Wednesday, September 7, 2016

Depth of Field, Aperture Settings

OK, so here are my two examples for low aperture and a higher aperture...


The first was at a low aperture, giving me a smaller depth of field to work with. Which worked great for sneaking up on Sorcha and surprising her with this shot!

1-60 sec @ f/6.3 , ISO 125



The next was set at a higher aperture to give me a larger depth of field. This worked great because my professor was sitting far from me at the time while I waited to see what he and the cat would do. 

1/40 sec @ f/8 , ISO 125





British Wildlife Photography Awards

I was browsing Google for things to blog about and came across this article. Selina Cheng highlighted some winners from the contest, as well as from the London Natural History Museum’s shortlist for Wildlife Photographer of the Year.
While the images in the article are all stunning, these two are my favorite.
What first caught my attention was obviously the moment that Rickardsen captured. But the longer I stared the more I found myself wondering how he pulled this off. What aperture was he set at? What ISO? What camera was he using? What did he go through to get this shot?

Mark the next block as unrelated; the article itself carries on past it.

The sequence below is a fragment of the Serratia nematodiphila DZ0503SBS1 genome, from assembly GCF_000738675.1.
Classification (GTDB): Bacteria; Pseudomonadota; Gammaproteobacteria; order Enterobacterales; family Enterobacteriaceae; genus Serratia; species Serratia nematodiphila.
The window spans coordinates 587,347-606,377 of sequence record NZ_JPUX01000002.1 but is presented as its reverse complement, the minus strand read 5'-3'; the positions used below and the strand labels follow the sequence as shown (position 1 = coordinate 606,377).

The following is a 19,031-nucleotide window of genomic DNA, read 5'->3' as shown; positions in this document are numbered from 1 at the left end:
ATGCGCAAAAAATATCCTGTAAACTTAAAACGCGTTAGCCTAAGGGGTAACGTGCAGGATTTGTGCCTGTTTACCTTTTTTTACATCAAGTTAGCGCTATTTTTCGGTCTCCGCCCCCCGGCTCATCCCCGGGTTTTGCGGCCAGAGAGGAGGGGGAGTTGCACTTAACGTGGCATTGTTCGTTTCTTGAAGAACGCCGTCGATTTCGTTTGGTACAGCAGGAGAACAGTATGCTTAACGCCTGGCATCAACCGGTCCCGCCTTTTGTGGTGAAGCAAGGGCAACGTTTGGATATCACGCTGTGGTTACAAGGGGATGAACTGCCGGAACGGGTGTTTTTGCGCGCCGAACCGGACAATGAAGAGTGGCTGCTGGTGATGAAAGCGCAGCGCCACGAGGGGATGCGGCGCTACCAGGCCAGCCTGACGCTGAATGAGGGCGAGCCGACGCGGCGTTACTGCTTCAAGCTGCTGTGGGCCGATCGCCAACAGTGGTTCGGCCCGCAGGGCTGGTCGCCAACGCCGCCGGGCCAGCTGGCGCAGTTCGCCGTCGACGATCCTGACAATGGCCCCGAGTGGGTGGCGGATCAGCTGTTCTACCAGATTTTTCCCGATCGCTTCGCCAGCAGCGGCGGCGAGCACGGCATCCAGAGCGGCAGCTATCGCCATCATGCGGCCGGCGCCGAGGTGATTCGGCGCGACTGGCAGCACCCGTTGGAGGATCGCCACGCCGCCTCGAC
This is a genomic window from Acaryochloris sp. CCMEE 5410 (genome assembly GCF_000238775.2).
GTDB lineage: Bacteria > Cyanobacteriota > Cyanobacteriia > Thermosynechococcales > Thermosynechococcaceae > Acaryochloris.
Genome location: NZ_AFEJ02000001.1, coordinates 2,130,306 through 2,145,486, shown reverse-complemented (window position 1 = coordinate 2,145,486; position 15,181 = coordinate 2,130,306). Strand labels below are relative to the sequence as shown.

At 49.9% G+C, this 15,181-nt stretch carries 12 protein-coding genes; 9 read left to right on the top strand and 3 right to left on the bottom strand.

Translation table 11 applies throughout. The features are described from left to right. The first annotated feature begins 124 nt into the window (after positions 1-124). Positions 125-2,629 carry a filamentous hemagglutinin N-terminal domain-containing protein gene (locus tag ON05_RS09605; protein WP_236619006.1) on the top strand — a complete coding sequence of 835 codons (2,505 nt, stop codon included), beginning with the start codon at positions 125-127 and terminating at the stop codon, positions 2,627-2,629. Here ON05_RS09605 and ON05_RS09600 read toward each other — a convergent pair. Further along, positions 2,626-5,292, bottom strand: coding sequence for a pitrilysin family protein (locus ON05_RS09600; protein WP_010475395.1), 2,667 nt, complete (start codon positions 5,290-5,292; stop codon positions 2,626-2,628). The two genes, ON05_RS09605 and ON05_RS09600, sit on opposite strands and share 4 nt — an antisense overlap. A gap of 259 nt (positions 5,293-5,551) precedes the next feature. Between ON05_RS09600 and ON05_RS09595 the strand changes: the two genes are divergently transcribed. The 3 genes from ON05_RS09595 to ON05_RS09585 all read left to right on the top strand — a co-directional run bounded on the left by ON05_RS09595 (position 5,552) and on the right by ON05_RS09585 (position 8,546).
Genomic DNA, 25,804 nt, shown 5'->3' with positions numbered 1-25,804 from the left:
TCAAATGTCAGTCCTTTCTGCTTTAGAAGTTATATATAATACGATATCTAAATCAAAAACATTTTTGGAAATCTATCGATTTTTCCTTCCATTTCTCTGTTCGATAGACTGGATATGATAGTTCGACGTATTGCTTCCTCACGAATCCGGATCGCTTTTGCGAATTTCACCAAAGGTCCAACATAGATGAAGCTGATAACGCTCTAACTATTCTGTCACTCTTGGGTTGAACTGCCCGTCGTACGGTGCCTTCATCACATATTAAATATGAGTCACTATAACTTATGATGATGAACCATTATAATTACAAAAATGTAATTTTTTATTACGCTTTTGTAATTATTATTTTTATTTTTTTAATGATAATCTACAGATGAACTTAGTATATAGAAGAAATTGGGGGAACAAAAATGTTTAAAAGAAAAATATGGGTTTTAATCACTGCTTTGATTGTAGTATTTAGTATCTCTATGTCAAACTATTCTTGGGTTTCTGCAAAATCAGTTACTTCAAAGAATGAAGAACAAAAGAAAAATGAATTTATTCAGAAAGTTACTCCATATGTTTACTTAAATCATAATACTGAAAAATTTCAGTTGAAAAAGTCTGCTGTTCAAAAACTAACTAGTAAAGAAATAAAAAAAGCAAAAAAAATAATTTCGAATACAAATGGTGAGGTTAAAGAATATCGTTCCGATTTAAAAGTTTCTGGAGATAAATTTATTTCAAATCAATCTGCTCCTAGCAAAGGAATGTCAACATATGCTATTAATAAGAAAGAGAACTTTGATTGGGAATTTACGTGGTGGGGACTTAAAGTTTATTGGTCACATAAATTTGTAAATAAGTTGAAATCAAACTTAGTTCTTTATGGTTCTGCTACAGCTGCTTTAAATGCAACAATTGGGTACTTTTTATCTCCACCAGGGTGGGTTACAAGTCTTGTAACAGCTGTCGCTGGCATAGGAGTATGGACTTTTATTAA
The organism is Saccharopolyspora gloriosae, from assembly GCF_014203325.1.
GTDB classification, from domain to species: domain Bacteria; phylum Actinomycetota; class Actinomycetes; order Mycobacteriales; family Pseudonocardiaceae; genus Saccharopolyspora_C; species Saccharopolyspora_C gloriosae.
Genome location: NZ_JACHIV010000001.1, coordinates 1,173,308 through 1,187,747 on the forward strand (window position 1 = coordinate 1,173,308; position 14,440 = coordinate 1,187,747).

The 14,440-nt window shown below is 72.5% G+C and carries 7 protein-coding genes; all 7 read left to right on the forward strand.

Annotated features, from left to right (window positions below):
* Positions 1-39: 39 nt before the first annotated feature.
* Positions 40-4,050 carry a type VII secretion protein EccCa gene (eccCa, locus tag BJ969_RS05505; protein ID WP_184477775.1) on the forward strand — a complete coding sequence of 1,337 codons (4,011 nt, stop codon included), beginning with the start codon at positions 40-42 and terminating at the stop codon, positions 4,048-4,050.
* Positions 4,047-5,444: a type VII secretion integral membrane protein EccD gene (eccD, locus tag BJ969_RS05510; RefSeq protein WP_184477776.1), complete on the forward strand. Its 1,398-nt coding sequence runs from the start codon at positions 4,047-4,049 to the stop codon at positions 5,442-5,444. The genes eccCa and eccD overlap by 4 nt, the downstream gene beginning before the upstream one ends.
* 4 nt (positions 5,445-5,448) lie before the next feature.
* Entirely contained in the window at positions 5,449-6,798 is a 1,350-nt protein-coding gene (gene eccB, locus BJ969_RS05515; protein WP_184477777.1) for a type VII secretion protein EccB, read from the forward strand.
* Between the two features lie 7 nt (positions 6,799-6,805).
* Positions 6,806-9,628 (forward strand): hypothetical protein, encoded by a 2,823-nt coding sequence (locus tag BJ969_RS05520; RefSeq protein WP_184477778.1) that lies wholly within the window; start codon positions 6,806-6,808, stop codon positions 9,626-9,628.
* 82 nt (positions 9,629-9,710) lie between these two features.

This image is great. And what makes it better to me is that (I think) I know what happened here on a technical level. Low aperture to have a smaller depth of field and a high shutter speed to freeze the birds.
There are many more images in the article with links to the contests' websites to access more pictures. The article link is posted below.
http://qz.com/774610/perfectly-timed-photos-of-wild-animals-offer-a-lesson-in-coexistence/
The shots showcase predator/prey relationships and other interactions between wild animals and the environment.





Audun Rikardsen - Sharing A Buffet (Wildlife Photographer of the Year 2016)


Michael Durham - A Sparrowhawk Strikes Out (British Wildlife Photography Awards 2016)